Just before Labor Day last year, a B-52 Stratofortress bomber carrying six cruise missiles armed with nuclear warheads flew an unauthorized mission from Minot AFB in North Dakota to Barksdale AFB in Louisiana. Due to anonymous, high-level tips to the Military Times, the warheads were recovered. After several seemingly inconclusive investigations of the incident, Pentagon chief Gates fired Air Force Chief of Staff Michael Moseley and Air Force Secretary Michael Wynne last week, without revealing the role either man played in the nuke heist. Given the volume of evidence that this unprecedented transfer of live nuclear weapons was not an accident, the question remains: what individual or individuals within the government have the authority to commandeer nuclear bombs?
Conservative pundit Patrick J. Buchanan has suggested that the neocons might be tempted to go to war with Iran in order to improve John McCain’s chances of winning the presidency. As audacious as that seems, we want to go one step further. We believe that this administration is so zealous, so determined to hold on to power, that they may well stage a “false flag” attack, creating just the kind of “catastrophic emergency” to which NSPD-51 refers.
On April 29 of this year, CIA veteran Roland V. Carnaby was shot dead by police officers after a high-speed chase through the streets of Houston. Carnaby, who had been the CIA’s Chief of Station for the Southeast Region headquartered in Houston, was involved in conducting security surveys of the Port of Houston and had discovered that the Department of Homeland Security was tolerating gaping holes in port security. Carnaby and Houston intelligence and law enforcement personnel were also investigating the presence of “Middle Easterners” who were conducting surveillance of the Port of Houston. The “Middle Eastern” designator is the term used by the FBI for Israelis (typically Mossad agents) in order to avoid “political” problems with superiors.
Former National Security Agency analyst and naval intelligence officer Wayne Madsen has been in Houston investigating the Carnaby case at great personal risk. Madsen believes Carnaby was involved both in heading off a potential war with Iran (by leaking Mossad plans to assassinate Hezbollah leader Hassan Nasrallah just days before Carnaby himself was killed) and in trying to forestall a potential terrorist attack on the port.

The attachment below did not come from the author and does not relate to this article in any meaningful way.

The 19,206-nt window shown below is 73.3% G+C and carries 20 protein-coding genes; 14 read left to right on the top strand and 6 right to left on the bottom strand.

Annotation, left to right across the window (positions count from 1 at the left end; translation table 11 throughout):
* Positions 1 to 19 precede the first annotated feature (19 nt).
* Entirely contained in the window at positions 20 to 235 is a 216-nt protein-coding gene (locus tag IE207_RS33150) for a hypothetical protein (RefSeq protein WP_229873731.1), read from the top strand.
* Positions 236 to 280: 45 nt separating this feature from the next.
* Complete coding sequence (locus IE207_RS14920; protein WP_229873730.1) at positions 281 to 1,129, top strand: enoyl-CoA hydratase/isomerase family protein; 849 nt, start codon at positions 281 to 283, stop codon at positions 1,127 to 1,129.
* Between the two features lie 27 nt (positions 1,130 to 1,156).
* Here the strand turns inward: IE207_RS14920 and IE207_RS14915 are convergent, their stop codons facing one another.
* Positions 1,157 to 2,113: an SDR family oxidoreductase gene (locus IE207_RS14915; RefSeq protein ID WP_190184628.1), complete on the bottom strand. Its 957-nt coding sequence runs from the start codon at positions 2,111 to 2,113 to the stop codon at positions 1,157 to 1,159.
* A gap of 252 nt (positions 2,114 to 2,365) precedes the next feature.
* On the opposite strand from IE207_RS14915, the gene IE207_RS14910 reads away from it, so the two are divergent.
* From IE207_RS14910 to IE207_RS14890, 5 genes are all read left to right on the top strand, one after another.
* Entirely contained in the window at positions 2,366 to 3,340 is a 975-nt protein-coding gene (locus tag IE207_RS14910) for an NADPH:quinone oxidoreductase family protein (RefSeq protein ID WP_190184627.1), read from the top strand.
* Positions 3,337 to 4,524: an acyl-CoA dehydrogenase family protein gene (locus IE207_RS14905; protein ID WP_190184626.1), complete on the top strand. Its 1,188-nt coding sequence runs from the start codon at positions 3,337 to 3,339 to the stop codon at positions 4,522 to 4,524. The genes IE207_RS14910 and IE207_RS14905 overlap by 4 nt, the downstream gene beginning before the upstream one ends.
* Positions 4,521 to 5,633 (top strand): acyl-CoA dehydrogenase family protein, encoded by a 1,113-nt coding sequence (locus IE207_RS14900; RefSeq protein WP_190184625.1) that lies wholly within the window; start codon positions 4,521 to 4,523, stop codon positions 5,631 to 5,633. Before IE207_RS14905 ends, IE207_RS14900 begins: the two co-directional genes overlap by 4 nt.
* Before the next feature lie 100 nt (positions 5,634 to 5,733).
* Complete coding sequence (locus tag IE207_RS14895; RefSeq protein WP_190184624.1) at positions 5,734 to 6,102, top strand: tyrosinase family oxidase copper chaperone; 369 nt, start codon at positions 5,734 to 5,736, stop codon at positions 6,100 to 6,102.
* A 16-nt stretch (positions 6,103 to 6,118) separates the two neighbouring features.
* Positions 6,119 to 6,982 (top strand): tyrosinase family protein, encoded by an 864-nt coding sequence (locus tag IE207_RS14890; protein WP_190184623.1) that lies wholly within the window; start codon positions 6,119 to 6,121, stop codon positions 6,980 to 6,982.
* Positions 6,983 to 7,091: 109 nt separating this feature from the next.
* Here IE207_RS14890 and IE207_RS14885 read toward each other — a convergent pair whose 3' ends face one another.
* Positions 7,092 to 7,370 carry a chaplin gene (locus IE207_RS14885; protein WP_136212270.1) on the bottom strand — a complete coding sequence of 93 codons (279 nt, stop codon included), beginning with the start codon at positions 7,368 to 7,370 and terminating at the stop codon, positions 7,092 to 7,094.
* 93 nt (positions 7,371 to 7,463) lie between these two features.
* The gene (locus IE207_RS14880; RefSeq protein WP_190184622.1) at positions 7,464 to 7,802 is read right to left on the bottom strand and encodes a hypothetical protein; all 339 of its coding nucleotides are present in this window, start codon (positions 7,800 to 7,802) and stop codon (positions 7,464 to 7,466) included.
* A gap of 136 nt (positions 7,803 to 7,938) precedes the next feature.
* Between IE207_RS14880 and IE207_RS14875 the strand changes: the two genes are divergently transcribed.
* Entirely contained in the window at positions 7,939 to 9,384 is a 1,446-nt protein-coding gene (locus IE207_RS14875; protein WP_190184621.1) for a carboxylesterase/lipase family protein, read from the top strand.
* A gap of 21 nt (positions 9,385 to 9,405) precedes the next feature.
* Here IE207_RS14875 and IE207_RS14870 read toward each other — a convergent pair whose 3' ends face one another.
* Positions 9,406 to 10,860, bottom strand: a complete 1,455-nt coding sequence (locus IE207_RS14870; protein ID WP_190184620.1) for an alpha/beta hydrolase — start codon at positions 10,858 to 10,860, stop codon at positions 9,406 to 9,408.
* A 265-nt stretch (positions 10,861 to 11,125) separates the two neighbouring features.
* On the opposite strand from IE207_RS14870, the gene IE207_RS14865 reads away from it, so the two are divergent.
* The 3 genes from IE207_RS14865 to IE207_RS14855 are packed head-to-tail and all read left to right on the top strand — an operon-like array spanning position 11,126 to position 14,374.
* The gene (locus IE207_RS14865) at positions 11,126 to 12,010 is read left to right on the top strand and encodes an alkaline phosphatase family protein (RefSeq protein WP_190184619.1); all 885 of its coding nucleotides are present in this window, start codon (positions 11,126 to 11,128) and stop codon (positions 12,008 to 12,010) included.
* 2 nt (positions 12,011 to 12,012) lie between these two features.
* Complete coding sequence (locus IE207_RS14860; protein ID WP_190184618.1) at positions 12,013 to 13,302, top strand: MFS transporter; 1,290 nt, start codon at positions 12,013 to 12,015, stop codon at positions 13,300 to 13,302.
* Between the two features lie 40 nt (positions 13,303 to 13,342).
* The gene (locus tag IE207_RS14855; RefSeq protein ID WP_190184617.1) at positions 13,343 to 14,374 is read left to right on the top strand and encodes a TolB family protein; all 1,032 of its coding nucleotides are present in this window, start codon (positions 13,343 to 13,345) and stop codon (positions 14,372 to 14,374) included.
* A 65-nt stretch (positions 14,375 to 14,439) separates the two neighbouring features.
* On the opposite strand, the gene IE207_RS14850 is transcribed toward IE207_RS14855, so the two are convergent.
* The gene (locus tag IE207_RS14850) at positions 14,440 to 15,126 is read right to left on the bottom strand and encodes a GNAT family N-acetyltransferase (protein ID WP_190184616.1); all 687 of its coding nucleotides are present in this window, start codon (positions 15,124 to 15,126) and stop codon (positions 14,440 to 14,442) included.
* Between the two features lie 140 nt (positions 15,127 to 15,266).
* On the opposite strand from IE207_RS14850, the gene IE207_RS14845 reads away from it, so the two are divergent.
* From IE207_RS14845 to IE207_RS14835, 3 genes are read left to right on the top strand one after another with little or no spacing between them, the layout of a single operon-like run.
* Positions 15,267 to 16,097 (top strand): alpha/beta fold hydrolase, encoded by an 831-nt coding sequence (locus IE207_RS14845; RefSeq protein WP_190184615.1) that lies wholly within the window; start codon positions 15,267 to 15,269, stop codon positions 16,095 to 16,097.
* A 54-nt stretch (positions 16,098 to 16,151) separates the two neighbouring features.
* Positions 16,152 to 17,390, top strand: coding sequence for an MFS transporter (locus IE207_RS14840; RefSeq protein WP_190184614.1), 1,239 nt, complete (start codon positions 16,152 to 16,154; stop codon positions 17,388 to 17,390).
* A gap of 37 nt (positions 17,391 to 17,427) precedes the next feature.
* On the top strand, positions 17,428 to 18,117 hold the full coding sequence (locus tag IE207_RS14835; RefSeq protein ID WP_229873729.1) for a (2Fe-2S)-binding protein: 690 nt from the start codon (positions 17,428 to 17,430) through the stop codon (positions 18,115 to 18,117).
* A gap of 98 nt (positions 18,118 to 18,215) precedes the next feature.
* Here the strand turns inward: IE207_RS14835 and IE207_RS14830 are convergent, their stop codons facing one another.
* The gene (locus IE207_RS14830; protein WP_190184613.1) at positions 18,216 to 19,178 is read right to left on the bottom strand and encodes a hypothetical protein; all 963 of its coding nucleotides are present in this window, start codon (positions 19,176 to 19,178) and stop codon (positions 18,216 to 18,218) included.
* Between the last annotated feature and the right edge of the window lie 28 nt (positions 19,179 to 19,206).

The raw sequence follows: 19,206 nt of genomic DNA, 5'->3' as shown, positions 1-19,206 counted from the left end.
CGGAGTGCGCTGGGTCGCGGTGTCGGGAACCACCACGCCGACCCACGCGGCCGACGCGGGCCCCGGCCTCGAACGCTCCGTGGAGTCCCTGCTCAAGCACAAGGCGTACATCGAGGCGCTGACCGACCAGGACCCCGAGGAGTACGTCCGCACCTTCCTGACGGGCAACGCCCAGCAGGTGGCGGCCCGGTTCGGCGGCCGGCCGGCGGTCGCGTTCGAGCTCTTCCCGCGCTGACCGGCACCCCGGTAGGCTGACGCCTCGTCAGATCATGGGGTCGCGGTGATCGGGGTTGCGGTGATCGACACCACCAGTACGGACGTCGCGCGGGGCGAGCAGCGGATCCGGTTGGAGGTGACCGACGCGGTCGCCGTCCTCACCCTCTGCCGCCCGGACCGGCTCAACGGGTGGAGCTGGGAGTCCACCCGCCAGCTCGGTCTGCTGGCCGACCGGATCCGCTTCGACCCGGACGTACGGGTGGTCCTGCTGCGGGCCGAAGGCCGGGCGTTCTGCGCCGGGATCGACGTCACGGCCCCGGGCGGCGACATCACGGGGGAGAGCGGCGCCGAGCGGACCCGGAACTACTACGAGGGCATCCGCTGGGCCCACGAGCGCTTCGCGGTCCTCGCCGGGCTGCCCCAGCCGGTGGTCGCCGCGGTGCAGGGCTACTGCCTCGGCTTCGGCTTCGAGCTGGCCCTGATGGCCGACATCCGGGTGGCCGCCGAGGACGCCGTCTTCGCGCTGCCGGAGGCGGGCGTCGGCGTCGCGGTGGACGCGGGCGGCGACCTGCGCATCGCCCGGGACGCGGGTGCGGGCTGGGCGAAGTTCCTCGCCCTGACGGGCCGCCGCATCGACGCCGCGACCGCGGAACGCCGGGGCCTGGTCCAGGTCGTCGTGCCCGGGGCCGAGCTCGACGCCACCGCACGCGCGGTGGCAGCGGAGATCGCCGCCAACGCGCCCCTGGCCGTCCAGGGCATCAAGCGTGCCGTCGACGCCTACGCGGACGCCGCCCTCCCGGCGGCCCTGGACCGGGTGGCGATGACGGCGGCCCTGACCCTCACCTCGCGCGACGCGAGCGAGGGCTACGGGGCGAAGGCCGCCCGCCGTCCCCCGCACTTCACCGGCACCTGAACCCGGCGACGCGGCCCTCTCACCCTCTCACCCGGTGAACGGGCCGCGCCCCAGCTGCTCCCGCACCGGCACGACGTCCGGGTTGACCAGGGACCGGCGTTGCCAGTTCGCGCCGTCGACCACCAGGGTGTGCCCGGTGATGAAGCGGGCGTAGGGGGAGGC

According to Madsen, “Federal agents in Houston fear that ‘another 9/11-type part false flag’ attack is imminent, perhaps as early as July 4.” Such an attack along the 25-mile Houston Ship Channel, site of more explosive materials, toxic gases, and deadly petrochemicals than anywhere else in the country, could create an environmental and economic catastrophe that would dwarf 9/11.
How will the struggle within this administration be brought to an end? Will courageous military men like Adm. Fallon speak out before the next national tragedy befalls us? Will Congress act decisively to remove the president’s emergency powers, challenge NSPD-51, and defend the Constitution? Will Defense Secretary Gates hold the line?
With just a half year left in what many believe has been the worst presidency in American history, the possibilities are many, and some of them are truly frightening. As citizens of this country, we must do everything in our power to ensure that there is no expansion of war in the Middle East, no “false flag” attack at the Port of Houston or anywhere else, and a peaceful and constitutional succession to a new administration.Lewis Seiler is president of Voice of the Environment, Inc. Dan Hamburg, a former U.S. representative, is executive director.